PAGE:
Chinese manufacturers signalled a renewed deterioration in operating conditions at the end of 2014, with both output and new orders falling slightly on the month. In contrast, new export business continued to increase in December, and at a slightly quicker rate than in November. In response to lower total new orders, firms cut their workforce numbers again in December, albeit only slightly. On the prices front, both input prices and output charges fell at the sharpest rates in nine months.
After adjusting for seasonal factors, the HSBC Purchasing Managers’ Index™ (PMI™) – a composite indicator designed to provide a single-figure snapshot of operating conditions in the manufacturing economy – posted at 49.6 in December, down from 50.0 in November and the first deterioration in operating conditions since May. That said, the rate of deterioration was only marginal.
Manufacturing employment in China declined again in December, thereby extending the current sequence of job shedding to 14 months. However, the rate of reduction eased to the weakest infive months. Lower staff numbers contributed to an increased amount of work-in-hand (but not yet completed) in December. Furthermore, the rate of accumulation quickened to a solid pace that was the strongest since March 2011. Lower production requirements led to the first reduction in buying activity since April, albeit only slight. Stocks of purchases meanwhile fell for the fifth straight month, with a number of companies mentioning stocks had fallen in line with softer client demand. Stocks of finished goods also fell in December, though only fractionally.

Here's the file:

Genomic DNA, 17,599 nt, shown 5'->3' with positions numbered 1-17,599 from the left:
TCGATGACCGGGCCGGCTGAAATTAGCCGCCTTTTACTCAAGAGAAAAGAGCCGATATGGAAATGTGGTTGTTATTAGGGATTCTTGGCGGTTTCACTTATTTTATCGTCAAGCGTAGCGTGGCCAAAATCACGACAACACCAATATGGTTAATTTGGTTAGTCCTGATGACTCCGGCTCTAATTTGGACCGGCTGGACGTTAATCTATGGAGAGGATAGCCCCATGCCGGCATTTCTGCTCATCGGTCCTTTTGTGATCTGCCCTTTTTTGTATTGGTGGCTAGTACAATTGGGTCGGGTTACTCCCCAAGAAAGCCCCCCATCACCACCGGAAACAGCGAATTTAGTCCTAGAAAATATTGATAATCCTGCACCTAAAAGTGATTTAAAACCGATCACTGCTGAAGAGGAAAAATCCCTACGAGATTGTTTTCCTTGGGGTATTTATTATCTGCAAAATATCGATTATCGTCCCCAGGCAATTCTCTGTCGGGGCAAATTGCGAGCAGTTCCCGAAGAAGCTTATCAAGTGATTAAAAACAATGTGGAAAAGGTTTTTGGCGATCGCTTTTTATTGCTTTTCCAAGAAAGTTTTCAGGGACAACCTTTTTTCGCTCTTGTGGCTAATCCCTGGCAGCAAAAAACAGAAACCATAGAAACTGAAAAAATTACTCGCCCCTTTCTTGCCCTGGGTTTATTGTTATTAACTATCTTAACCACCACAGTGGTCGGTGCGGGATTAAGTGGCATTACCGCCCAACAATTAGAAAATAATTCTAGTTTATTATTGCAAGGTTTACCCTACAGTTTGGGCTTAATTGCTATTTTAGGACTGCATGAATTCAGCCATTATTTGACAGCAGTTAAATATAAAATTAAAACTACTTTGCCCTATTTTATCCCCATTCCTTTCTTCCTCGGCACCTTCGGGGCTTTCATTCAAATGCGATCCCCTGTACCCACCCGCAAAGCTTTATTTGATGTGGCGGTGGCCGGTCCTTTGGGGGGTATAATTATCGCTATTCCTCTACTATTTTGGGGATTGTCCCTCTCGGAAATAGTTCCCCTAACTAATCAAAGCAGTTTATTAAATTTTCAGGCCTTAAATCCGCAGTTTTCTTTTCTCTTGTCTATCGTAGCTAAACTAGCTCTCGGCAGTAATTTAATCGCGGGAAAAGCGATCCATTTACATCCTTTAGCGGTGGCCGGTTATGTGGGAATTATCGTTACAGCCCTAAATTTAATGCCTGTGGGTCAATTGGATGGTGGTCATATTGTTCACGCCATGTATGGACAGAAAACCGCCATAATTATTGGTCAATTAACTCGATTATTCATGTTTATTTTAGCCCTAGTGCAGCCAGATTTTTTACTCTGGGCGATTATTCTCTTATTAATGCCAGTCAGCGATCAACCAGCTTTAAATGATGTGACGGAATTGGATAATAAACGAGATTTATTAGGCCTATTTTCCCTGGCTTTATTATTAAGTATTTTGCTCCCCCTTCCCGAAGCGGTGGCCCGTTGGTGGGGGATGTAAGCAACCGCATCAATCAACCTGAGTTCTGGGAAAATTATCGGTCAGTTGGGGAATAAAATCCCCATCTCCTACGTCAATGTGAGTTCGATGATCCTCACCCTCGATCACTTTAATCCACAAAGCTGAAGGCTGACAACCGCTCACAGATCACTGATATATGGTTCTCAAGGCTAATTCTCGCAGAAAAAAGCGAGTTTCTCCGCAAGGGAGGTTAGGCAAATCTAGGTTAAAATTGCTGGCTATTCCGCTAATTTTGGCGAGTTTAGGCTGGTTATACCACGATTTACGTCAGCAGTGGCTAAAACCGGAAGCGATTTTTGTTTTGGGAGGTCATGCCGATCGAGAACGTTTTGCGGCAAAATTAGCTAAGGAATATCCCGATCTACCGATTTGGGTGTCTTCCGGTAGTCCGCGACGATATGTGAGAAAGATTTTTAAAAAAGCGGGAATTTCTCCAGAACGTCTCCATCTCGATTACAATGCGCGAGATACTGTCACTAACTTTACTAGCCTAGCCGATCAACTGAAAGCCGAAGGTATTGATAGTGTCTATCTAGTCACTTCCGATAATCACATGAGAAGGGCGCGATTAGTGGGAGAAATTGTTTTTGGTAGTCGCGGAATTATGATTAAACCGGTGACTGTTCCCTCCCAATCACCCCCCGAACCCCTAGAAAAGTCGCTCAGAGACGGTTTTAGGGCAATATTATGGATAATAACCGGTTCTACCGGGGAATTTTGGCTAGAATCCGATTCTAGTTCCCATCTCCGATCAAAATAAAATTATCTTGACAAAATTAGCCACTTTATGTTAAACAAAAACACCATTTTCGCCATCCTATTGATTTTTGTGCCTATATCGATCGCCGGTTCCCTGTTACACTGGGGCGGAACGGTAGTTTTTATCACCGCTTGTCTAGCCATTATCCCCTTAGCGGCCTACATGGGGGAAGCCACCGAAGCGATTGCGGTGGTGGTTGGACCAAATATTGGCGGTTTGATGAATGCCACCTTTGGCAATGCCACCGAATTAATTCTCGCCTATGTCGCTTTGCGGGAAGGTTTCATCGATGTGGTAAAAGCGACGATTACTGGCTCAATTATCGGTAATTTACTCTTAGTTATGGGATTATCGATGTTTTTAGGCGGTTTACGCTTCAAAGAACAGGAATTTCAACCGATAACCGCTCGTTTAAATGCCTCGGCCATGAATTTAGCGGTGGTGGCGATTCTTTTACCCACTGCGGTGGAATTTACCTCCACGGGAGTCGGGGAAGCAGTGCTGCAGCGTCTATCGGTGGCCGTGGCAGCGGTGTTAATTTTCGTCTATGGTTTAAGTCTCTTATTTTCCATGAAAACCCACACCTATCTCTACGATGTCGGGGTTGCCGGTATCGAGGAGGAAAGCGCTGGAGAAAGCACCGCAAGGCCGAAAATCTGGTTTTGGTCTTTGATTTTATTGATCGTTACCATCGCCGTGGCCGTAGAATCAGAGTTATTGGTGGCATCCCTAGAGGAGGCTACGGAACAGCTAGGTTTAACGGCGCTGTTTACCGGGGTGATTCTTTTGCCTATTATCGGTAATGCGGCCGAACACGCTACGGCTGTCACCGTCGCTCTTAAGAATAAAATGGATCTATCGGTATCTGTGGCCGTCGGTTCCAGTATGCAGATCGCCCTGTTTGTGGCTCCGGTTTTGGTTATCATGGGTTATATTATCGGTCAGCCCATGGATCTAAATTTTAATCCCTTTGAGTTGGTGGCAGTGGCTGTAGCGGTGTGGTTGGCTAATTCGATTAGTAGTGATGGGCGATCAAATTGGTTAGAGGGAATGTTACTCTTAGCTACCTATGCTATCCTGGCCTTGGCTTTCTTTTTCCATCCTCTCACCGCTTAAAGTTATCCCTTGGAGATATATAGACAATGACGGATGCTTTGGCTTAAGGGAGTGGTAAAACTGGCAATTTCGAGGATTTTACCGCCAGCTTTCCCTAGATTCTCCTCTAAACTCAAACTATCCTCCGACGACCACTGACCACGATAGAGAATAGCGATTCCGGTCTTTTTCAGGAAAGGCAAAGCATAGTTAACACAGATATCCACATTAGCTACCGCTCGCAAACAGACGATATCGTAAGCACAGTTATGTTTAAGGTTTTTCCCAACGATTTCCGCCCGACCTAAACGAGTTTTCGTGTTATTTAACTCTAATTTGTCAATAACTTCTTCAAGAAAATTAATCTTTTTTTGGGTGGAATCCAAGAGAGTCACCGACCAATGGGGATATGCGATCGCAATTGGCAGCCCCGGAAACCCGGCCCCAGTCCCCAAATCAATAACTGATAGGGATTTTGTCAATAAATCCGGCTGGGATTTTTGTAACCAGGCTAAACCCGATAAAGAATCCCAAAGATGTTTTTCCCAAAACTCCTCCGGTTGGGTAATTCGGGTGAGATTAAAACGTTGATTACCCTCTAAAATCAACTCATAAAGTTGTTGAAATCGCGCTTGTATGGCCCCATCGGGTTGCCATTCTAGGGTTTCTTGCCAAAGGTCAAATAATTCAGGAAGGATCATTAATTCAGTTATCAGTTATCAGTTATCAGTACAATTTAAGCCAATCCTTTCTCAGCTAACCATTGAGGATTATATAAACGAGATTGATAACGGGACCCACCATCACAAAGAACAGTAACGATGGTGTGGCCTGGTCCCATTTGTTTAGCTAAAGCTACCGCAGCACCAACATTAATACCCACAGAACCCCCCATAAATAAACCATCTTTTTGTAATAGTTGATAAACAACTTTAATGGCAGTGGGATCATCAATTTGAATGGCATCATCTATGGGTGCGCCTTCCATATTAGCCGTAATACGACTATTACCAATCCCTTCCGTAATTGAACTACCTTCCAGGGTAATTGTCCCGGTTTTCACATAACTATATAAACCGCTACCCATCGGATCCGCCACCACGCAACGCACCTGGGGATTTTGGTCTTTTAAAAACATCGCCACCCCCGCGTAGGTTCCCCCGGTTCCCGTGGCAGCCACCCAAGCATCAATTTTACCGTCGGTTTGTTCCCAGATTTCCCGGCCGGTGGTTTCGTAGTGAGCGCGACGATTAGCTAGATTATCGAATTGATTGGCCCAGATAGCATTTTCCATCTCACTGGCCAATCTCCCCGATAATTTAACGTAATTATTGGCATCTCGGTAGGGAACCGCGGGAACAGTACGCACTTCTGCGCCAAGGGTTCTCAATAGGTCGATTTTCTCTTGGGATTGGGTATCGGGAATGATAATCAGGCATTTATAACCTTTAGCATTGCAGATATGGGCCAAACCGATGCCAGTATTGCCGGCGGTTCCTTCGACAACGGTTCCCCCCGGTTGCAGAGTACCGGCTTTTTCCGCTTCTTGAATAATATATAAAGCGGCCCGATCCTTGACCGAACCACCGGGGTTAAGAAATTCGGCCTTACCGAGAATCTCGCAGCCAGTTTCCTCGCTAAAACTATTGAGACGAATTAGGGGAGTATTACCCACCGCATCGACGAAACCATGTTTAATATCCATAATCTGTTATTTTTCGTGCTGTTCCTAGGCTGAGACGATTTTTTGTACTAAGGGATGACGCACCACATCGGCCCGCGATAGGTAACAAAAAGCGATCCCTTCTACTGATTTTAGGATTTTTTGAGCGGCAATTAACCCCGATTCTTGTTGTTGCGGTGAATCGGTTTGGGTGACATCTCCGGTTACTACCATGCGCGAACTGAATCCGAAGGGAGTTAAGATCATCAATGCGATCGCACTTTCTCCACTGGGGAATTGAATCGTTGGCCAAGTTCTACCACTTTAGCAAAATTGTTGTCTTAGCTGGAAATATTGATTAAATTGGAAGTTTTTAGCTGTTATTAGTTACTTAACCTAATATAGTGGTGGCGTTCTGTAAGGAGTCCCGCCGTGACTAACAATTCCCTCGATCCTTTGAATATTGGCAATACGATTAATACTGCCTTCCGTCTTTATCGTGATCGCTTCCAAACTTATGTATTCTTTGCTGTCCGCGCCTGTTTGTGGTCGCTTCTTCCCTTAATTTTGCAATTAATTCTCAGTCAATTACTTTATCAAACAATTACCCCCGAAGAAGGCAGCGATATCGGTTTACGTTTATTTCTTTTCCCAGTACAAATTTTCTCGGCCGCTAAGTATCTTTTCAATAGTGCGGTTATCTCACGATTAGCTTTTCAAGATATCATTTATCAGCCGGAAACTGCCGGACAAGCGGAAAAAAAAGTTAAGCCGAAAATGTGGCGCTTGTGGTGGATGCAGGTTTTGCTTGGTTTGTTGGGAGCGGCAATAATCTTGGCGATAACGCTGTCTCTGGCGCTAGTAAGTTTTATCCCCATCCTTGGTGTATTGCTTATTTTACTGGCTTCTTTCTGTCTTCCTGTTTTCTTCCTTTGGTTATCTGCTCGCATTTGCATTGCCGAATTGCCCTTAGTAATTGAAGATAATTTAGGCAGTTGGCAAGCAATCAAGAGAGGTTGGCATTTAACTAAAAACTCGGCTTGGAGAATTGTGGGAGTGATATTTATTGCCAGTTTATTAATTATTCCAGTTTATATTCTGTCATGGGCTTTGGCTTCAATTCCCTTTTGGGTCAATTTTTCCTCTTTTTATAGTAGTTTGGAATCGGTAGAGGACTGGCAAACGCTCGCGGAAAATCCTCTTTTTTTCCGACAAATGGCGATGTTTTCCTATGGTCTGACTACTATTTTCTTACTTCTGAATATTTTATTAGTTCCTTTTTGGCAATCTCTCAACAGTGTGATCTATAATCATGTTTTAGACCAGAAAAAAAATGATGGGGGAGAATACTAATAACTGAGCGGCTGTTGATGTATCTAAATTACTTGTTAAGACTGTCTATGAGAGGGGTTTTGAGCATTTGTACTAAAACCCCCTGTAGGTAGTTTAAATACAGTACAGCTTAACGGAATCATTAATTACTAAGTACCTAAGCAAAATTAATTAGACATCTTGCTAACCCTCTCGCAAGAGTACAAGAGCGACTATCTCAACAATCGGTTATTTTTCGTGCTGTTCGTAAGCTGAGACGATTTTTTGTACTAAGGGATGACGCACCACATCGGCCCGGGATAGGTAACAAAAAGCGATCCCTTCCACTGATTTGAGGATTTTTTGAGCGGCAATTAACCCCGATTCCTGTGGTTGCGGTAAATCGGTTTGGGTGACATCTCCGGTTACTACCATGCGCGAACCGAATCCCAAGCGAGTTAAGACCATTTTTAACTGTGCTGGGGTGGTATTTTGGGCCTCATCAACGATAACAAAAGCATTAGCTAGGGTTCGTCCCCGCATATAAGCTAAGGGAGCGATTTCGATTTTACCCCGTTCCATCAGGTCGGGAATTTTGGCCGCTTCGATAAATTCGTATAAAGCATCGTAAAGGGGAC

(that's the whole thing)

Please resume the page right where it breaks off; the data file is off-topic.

Average input costs faced by Chinese goods producers fell for the fifth month in a row during December. Moreover, the rate of reduction accelerated to the sharpest since March. Anecdotal evidence suggested that lower raw material prices helped to reduce their cost burdens at the end of the year. Prices charged by manufacturers also fell in December and a the most marked rate in nine months. Increased competitive market pressures led to a number of monitored companies to discount their tariffs over the month.